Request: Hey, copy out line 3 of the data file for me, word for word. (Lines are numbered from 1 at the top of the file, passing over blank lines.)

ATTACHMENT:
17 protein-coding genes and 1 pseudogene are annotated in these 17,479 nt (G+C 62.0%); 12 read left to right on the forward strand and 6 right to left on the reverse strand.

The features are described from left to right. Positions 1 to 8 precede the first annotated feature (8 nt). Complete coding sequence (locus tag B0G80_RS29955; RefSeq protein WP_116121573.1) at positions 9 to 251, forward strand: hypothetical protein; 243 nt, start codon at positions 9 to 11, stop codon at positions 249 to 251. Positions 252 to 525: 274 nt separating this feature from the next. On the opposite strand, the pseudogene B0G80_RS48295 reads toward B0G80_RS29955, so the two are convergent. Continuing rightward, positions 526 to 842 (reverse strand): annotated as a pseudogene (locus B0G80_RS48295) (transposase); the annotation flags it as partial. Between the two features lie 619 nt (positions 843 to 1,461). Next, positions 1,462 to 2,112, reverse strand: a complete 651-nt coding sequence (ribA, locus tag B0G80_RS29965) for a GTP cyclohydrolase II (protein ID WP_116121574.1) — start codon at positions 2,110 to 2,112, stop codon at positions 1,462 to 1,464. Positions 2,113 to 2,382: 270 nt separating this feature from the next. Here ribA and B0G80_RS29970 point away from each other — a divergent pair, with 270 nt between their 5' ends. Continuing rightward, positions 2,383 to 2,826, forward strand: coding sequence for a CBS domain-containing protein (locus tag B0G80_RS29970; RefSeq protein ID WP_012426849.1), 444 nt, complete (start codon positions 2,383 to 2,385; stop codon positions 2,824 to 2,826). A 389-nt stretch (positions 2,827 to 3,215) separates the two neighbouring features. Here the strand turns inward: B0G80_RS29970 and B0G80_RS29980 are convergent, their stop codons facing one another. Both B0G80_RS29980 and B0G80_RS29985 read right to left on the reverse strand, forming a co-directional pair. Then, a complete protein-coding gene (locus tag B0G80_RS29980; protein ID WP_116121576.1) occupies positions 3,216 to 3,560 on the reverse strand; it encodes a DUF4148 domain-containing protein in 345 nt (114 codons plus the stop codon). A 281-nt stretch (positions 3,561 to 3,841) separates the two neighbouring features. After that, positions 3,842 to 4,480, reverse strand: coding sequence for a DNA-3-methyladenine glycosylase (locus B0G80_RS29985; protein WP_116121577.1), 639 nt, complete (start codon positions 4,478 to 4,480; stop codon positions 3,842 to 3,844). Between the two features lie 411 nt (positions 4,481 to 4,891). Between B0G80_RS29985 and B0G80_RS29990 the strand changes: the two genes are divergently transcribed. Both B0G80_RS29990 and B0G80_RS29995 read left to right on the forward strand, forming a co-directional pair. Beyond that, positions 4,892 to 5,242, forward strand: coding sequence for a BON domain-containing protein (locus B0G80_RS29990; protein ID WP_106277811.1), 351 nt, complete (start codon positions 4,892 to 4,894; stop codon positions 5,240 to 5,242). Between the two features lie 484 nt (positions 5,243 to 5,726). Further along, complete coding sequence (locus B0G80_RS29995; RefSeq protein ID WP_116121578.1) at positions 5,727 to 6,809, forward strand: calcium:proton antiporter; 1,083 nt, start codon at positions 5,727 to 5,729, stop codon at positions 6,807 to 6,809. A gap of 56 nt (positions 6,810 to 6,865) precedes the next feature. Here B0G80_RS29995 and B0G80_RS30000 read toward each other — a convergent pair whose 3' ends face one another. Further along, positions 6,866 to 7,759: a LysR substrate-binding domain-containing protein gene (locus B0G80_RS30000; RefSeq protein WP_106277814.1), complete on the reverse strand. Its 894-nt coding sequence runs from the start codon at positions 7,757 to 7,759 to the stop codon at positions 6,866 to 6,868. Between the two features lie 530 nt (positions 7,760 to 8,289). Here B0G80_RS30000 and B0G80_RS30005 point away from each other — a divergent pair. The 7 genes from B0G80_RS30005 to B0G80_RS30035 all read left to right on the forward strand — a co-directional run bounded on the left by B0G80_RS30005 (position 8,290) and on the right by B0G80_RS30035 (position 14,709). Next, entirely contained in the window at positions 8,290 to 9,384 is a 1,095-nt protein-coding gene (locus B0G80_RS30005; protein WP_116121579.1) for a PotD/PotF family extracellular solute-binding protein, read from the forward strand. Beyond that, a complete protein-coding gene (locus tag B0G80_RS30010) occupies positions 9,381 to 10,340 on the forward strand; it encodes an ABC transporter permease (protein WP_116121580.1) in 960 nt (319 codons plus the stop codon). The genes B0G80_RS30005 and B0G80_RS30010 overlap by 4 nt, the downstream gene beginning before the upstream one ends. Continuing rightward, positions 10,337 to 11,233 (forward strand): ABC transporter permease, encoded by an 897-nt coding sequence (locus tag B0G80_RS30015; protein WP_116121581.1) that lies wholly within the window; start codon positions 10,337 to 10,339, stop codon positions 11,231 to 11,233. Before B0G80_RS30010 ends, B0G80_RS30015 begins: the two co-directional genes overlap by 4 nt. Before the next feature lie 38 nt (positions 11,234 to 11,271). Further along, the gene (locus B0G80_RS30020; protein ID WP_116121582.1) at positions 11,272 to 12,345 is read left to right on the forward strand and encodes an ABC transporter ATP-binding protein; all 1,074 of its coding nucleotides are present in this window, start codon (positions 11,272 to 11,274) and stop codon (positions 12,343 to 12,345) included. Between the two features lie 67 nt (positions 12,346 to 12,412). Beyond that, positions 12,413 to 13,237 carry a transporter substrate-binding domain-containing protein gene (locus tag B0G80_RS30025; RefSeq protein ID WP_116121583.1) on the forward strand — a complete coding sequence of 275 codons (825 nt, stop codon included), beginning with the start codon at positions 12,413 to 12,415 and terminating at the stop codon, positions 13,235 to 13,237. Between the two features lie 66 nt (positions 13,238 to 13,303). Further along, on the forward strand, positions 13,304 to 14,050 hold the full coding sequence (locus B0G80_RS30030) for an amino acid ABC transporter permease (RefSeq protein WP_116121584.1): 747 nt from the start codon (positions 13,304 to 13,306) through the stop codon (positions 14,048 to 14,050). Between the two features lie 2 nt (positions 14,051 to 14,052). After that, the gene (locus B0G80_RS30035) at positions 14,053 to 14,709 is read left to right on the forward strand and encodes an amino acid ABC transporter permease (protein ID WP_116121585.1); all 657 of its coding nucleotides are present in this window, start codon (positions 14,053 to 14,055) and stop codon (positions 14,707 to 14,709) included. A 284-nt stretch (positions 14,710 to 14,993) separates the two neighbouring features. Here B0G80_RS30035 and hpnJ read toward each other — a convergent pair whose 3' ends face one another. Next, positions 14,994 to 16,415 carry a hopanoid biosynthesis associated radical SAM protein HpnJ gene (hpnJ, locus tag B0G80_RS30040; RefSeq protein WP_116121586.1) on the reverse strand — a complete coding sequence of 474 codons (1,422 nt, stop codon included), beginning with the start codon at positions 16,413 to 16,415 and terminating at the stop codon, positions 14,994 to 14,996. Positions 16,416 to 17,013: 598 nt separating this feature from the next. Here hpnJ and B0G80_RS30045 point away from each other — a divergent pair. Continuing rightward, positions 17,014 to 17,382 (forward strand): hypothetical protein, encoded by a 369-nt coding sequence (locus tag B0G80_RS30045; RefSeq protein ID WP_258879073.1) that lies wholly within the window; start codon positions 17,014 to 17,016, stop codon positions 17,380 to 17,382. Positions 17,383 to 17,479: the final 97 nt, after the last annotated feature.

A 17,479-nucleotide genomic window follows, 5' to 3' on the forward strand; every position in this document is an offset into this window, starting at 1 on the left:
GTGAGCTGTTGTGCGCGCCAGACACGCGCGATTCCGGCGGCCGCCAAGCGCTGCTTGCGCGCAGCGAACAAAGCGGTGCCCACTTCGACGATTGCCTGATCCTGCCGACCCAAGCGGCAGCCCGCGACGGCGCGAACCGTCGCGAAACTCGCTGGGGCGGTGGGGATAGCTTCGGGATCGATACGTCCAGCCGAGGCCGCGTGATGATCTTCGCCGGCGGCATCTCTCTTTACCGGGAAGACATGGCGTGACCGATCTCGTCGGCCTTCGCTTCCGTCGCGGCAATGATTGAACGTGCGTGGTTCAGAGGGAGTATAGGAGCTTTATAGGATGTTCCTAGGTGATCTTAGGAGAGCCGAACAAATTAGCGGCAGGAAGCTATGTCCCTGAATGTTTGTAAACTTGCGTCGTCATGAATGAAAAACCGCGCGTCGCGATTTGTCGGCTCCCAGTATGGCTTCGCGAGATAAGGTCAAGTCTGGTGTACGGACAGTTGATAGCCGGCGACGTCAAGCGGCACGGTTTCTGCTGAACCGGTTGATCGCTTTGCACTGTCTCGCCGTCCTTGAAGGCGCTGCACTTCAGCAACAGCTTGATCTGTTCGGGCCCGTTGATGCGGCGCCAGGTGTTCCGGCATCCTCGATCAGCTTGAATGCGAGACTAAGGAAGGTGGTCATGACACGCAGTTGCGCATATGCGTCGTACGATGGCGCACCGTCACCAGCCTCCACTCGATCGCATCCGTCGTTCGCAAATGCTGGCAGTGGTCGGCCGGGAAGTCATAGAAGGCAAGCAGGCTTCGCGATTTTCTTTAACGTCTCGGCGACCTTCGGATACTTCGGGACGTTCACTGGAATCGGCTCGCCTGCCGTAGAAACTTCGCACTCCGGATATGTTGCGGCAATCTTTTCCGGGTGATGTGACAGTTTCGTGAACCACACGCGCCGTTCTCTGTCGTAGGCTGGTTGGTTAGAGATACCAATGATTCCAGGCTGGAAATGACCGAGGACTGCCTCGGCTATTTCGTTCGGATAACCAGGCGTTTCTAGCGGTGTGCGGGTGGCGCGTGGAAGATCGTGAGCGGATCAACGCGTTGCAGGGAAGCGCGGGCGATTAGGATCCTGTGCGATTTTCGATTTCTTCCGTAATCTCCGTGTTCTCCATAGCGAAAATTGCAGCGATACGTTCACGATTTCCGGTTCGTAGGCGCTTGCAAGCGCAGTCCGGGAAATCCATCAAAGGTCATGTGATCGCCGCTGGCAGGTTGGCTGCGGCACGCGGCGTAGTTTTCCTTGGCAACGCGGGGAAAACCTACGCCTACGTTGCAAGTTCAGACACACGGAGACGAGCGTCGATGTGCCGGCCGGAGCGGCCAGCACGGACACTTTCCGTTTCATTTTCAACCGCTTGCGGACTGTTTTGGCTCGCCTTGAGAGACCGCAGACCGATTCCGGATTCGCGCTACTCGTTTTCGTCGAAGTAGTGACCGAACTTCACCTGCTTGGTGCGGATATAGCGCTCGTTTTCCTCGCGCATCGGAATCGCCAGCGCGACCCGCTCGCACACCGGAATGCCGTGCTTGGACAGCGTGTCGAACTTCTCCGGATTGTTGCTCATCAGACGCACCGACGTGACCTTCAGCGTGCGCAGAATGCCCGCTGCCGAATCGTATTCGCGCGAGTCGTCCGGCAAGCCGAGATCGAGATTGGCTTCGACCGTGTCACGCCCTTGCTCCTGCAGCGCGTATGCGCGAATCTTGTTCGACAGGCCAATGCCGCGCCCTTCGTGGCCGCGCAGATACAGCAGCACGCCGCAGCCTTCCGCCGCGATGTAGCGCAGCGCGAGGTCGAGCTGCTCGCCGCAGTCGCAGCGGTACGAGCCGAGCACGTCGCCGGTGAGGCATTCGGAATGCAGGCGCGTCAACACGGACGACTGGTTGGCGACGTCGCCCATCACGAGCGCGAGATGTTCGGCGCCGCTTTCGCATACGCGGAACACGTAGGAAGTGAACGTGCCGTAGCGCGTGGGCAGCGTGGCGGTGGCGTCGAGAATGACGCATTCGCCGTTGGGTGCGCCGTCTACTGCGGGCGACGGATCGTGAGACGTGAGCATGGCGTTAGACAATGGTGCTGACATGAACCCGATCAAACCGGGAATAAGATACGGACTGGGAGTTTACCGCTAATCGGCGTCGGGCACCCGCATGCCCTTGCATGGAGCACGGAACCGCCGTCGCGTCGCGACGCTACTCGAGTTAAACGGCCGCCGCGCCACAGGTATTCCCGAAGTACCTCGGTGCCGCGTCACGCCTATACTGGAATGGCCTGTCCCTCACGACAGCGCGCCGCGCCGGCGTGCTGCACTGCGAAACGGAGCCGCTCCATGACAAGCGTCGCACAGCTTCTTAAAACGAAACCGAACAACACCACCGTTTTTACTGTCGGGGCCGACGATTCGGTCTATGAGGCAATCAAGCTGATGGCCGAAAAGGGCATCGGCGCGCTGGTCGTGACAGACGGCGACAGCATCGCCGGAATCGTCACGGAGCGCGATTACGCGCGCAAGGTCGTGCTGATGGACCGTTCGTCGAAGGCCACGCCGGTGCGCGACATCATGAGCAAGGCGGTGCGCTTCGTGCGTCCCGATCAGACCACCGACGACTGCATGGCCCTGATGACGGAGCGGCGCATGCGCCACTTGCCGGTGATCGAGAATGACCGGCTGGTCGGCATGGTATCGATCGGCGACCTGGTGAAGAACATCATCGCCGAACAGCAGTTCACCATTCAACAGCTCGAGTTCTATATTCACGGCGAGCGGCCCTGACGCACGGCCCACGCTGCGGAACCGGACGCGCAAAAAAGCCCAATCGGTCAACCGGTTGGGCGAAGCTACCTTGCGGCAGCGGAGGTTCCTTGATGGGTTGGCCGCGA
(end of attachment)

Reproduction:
A 17,479-nucleotide genomic window follows, 5' to 3' on the forward strand; every position in this document is an offset into this window, starting at 1 on the left: